So far, we have told you in general about the game, the main character, and presented a plot. Today we want to show you a few things from ...
Behind the Scenes
To spice things up a bit, we decided to share with you some interesting facts about game development. In Devlog # 3, we introduced you to the world of Rin through the process of creating one of the locations available in the game. We want to dedicate this post to this topic as well, but this time we will focus on the details and production elements of our title. We hope you will like this insightful post as well.
Many Things To Do
As you know, a lot of things are needed to create a game. Programming, animations, graphics... but also planning and execution of these ideas. The more complicated the gameplay is, the more mini-projects there are. One overall game design can change up to hundreds, if not thousands, of successive minor projects broken down into different components. (Not to mention the bugs and their fixes...)
Using the example of the plant assets we use to create and beautify available locations in Rin, we will present an example of one such process.
Plants are an example of a mini-project in our game, which we mentioned above. We use a lot of floral assets in RIN. So... how did it all come about?
In our designed locations, they simply could not be missing. Each place has its charm and character. And, each of these lands needed different types of vegetation. Without it, the areas would seem empty and devoid of life.
In the photo, you can see a water lily. It was one of the reference pictures for our lily asset. Mother Nature creates the best things, so it's hard not to get inspired by her when creating plant designs! Most if not every plant in our game was based on nature.
A similar process - searching for inspiration based on photos of naturally existing lands and greenery - was repeated many times. The reference pictures were therefore the basis for designing our locations and their details.
Each location in Rin's world received not only its graphic design but also lush, thematic vegetation.
Some of them are quite standard, for example, based on vegetation found in rainforests, steppes, or deserts. However, in the case of one of the lands - a thematic mix of space and the underwater world - we allowed ourselves more creative freedom.
In Rin, you can expect 5 different locations [related to 5 existing Aspects in Rin's World] - in each of them, you will meet many plants and their variants. So, how many exactly are there?
In one of the locations where the vegetation is the most abundant, we have a total of approx. 680 assets of flora (and location details like rocks) alone. From creeper plants to fern leaves, fancy flower puffballs, and so on. In contrast, in the Time, there are far fewer plants due to the desert nature of the place. We have designed only 570 assets for this location.
Fortunately, we didn't have to program or animate the plants in any way. [We are planning some ambient animations - If we make these plans real, we will describe them in one of the future devlogs!]. Plant assets were prepared to beautify and enliven the game world. Most of them are static pictures that we combined into a given scene after preparing the terrain. These assets you could see in the images above are game-ready and just need to be implemented in the game engine.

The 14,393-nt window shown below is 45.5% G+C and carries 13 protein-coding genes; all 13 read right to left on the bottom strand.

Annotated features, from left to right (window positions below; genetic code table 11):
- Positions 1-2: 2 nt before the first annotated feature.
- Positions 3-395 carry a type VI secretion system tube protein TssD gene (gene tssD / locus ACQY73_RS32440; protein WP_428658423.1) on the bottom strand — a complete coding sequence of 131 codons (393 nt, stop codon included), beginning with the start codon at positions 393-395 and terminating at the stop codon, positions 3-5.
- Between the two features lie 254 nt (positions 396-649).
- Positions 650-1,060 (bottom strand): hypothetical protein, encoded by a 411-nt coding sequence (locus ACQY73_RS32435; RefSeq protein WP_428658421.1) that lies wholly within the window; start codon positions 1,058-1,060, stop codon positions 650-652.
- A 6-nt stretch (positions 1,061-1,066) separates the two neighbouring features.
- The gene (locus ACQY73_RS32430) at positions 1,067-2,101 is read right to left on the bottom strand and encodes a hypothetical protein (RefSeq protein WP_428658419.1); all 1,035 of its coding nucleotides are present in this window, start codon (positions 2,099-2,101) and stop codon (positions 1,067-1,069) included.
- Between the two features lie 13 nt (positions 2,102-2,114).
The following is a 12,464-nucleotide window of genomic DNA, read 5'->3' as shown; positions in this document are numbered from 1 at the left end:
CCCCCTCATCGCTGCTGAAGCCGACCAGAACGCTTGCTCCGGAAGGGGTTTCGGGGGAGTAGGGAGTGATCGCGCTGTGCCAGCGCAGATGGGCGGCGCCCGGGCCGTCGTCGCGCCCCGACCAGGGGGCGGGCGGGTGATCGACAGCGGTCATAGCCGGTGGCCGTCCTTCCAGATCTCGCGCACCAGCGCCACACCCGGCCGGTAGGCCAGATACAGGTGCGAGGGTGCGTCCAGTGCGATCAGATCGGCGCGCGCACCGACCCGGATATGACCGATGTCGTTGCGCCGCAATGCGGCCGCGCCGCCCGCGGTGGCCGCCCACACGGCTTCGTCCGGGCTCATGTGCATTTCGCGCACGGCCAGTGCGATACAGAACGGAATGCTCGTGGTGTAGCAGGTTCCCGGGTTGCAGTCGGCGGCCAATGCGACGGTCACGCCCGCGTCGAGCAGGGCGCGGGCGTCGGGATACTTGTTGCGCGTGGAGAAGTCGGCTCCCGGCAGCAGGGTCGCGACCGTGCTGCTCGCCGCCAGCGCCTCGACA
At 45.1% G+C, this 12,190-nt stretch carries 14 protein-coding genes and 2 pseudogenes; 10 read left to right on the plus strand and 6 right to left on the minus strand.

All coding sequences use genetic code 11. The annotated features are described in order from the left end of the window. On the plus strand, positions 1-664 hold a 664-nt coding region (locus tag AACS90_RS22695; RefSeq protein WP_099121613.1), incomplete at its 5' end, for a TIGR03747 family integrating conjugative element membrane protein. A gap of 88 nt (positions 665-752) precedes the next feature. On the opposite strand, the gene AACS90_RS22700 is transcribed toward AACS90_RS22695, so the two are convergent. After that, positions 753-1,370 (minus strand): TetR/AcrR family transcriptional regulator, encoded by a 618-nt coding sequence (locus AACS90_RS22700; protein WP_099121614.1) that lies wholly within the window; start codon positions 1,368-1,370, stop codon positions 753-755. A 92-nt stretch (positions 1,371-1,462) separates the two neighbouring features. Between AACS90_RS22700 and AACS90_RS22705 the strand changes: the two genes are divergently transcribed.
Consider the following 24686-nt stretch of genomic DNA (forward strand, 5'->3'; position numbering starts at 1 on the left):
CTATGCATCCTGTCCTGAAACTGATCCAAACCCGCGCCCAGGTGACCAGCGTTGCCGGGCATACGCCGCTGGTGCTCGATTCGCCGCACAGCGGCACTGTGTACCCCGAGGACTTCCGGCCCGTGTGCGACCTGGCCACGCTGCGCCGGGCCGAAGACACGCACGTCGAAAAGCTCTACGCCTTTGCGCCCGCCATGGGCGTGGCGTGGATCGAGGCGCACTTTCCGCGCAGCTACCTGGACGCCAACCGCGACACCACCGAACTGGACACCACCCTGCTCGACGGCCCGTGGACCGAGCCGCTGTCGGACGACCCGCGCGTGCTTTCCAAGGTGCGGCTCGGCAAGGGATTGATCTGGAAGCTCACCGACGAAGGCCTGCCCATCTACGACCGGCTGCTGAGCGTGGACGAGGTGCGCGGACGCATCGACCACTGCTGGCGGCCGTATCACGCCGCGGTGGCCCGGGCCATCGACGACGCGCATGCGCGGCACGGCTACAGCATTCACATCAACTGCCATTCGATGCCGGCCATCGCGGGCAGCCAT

BUT. With so many plants (around 2500+), we had to find a solution that would make all this work more efficient. There were just… too many assets, and adding them to the map in the standard way was not a quick solution and could cause a huge headache.
To help ourselves, we developed an art tool we call Xochipilli. The way it works is quite simple, but it significantly improves the speed of all the hard work of decorating the area.
Our art tool - how it works?
The artist using the art tool first chooses one of the previously created asset palettes, e.g. flowers, stones, or trees. Palettes are also divided not only into asset types but also into game locations. It makes it easier for artists to start implementing the right and suitable objects at a given location. After selecting a specific palette, the art tool randomly selects one of the objects available. The artist can place this random object directly on a scene (on a path, or wherever else) perpendicularly or not, depending on the effect the artist prefers. An object can also be rotated or resized during placement.
However, this is not the only advantage of Xochipilla. The art tool also ensures that each placed object is correctly added to the folders and sorted in the scene files. Thanks to this, we avoid problems related to the organization of assets. We do not struggle with the mess of hundreds of props tossed everywhere.
Thanks to this tool we have much less manual work related to design implementation.
* Our developer is willing to describe the way the tool works in a more technical way, so we will definitely publish a separate post dedicated to this topic in the future.
We hope you like this article. See you next time!